It probably comes as no surprise to you, since you work in a lab, that labs use five times the amount of water as a standard office building.
From the needs of RODI (reverse osmosis de-ionized) water to glass wash facilities, sink flushing protocols, and just day-to-day experiments it all adds up. In addition to these water-intensive lab practices, we still have the conventional water use of any workspace, such as the cafeteria, bathrooms, and irrigation for landscaping.
Even while we hear about global water shortages in South Africa and The Middle East, the melting of Himalayan glaciers, water bans in California, or the low water level of the Ipswich River close to our headquarters, water conservation is not often a top priority for US companies. Water usage certainly has a high cost in terms of environmental externalities, and from a strictly financial sense water in the US is extremely cheap. From an accounting standpoint, it’s actually wastewater and sewer bills that add up, as the direct charges for water itself are often quite low.
At Cell Signaling Technology, we recently publicized our climate change targets in adherence to the Paris COP21 climate accords. Utility companies and energy suppliers in the United States offer financial incentives for customers to curb their natural gas and electricity use, but incentives for reducing water use have a long way to catch up. These types of subsidies help with implementing practical conservation solutions. Nonetheless, beyond financial benefits, water conservation is simply the right thing to do for the planet as we face the prospect of a more arid climate.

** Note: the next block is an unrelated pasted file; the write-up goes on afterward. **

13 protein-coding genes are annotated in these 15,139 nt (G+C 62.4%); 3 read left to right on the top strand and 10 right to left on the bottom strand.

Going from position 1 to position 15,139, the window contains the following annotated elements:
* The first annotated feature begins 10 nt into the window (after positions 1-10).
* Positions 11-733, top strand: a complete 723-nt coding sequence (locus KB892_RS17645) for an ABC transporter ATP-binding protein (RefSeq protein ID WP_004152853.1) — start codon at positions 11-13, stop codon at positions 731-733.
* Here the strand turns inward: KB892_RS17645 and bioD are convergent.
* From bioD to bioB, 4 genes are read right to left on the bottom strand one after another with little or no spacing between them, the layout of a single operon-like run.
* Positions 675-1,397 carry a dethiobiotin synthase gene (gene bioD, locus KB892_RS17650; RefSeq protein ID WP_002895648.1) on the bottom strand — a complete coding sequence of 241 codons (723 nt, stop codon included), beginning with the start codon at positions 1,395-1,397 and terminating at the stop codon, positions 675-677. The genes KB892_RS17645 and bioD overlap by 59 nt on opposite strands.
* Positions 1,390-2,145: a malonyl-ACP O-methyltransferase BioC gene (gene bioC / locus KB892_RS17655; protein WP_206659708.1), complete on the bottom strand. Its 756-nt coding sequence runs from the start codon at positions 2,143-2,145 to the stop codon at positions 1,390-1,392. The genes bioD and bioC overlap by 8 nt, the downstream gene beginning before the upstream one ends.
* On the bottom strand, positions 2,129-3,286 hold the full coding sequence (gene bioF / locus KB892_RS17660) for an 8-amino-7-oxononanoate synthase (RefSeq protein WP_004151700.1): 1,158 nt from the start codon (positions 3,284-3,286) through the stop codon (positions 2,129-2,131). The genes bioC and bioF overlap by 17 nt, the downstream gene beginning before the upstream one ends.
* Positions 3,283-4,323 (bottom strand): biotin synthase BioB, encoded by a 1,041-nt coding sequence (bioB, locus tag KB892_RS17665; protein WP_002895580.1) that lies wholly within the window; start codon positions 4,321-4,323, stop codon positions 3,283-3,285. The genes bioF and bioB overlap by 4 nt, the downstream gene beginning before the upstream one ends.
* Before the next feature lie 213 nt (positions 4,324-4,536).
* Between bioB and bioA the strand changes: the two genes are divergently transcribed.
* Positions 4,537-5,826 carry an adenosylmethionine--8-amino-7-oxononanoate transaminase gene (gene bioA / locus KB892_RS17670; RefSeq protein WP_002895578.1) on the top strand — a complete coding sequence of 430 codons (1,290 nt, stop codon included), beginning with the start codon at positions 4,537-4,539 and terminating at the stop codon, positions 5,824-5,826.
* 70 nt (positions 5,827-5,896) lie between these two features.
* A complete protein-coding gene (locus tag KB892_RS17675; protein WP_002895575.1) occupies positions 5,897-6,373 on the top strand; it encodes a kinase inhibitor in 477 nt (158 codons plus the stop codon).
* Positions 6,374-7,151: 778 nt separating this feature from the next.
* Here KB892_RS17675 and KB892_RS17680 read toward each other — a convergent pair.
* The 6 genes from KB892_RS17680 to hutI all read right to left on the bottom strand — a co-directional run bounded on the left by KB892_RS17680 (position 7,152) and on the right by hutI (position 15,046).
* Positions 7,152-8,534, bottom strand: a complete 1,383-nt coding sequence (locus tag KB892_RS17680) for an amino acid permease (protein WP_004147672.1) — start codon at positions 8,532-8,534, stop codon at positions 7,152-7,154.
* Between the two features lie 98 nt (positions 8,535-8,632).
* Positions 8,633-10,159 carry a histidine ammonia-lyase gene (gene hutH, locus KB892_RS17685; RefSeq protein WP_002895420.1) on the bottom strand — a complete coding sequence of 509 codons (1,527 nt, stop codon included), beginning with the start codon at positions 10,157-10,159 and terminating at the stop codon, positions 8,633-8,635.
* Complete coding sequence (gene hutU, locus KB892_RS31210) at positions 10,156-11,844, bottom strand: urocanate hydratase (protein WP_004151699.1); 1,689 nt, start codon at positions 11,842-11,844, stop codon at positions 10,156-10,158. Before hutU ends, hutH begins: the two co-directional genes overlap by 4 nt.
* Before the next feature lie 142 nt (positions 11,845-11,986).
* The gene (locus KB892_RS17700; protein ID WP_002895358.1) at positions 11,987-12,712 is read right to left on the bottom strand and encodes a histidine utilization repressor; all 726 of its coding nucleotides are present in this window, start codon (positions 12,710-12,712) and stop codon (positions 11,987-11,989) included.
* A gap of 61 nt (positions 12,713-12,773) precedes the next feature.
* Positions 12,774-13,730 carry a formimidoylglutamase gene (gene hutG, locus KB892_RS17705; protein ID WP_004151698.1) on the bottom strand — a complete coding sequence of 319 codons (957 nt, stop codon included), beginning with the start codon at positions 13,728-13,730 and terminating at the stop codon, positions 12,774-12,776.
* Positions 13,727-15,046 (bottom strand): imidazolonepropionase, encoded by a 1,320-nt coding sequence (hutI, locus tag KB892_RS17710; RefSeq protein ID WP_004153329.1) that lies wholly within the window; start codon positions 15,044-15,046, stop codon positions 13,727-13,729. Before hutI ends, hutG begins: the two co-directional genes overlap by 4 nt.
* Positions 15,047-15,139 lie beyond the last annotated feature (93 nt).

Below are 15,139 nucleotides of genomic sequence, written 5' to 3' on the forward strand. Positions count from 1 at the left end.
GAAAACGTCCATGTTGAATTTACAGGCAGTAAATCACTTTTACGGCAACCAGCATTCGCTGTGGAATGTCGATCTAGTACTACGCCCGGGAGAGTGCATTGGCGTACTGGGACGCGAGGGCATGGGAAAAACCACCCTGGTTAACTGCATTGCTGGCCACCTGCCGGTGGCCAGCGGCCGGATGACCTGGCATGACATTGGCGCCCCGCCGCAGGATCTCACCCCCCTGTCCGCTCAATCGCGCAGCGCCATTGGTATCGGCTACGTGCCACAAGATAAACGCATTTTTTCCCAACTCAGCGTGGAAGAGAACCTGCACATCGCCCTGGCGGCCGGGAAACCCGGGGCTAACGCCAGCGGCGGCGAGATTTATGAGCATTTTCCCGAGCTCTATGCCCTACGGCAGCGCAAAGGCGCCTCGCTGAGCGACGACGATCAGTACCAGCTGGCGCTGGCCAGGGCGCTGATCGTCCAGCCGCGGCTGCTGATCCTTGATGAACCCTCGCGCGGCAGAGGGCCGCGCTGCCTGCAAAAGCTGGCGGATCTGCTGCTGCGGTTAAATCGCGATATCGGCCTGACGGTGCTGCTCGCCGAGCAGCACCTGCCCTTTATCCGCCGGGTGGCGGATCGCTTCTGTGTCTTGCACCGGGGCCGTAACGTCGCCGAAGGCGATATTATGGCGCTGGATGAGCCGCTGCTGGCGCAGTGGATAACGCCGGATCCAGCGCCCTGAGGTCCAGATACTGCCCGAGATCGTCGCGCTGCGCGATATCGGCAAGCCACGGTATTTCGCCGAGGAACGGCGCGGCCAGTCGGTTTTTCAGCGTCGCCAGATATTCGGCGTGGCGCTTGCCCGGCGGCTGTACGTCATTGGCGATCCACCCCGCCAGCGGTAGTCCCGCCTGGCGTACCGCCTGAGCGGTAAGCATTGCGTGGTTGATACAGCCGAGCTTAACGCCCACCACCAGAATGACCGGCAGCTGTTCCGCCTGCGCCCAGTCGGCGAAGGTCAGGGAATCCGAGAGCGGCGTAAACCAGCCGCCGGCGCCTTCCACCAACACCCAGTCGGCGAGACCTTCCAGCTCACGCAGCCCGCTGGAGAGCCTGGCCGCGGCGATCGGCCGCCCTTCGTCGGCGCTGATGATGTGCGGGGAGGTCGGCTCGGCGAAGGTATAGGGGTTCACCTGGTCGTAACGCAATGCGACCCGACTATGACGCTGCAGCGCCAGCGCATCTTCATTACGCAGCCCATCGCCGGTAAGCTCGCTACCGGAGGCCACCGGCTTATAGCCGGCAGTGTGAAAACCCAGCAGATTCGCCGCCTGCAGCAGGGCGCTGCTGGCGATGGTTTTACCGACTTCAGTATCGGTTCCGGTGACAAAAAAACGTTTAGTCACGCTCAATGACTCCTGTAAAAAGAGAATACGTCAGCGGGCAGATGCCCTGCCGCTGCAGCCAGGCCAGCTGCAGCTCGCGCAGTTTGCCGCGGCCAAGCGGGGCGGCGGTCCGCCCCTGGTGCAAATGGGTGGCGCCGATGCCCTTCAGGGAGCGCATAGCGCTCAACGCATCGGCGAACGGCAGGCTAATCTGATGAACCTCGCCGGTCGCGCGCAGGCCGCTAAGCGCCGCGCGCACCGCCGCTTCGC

Over the last 20 years, it's been our mission to make a lasting, positive impact on scientific research, but also to do so in a sustainable and ethical way. CST has a long-term target to reduce our water consumption by 20%. We encourage you to challenge your organizations to do the same. Here are some examples of what we are doing to hit our goal. Hopefully, some of these are items that you could think about implementing in your lab:
- Installing dual-flow flush toilets 0.5 gallons/flush
- Setting timers when performing a flush protocol in the lab
- Low flow aerators in non-lab sinks
- Foot pedals and flow restrictors in our glass wash facilities
- Use a SaaS for real-time monitoring of our water use
- Irrigation upgrades and conservative parameters
o We actually use reclaimed water from our RODI system for some irrigation outside and in our Atrium garden
- Low-flow aerators in non-lab sinks
- Consider gray water reclamation on-site as seen at New England Biolabs
- Perhaps a rainwater cistern!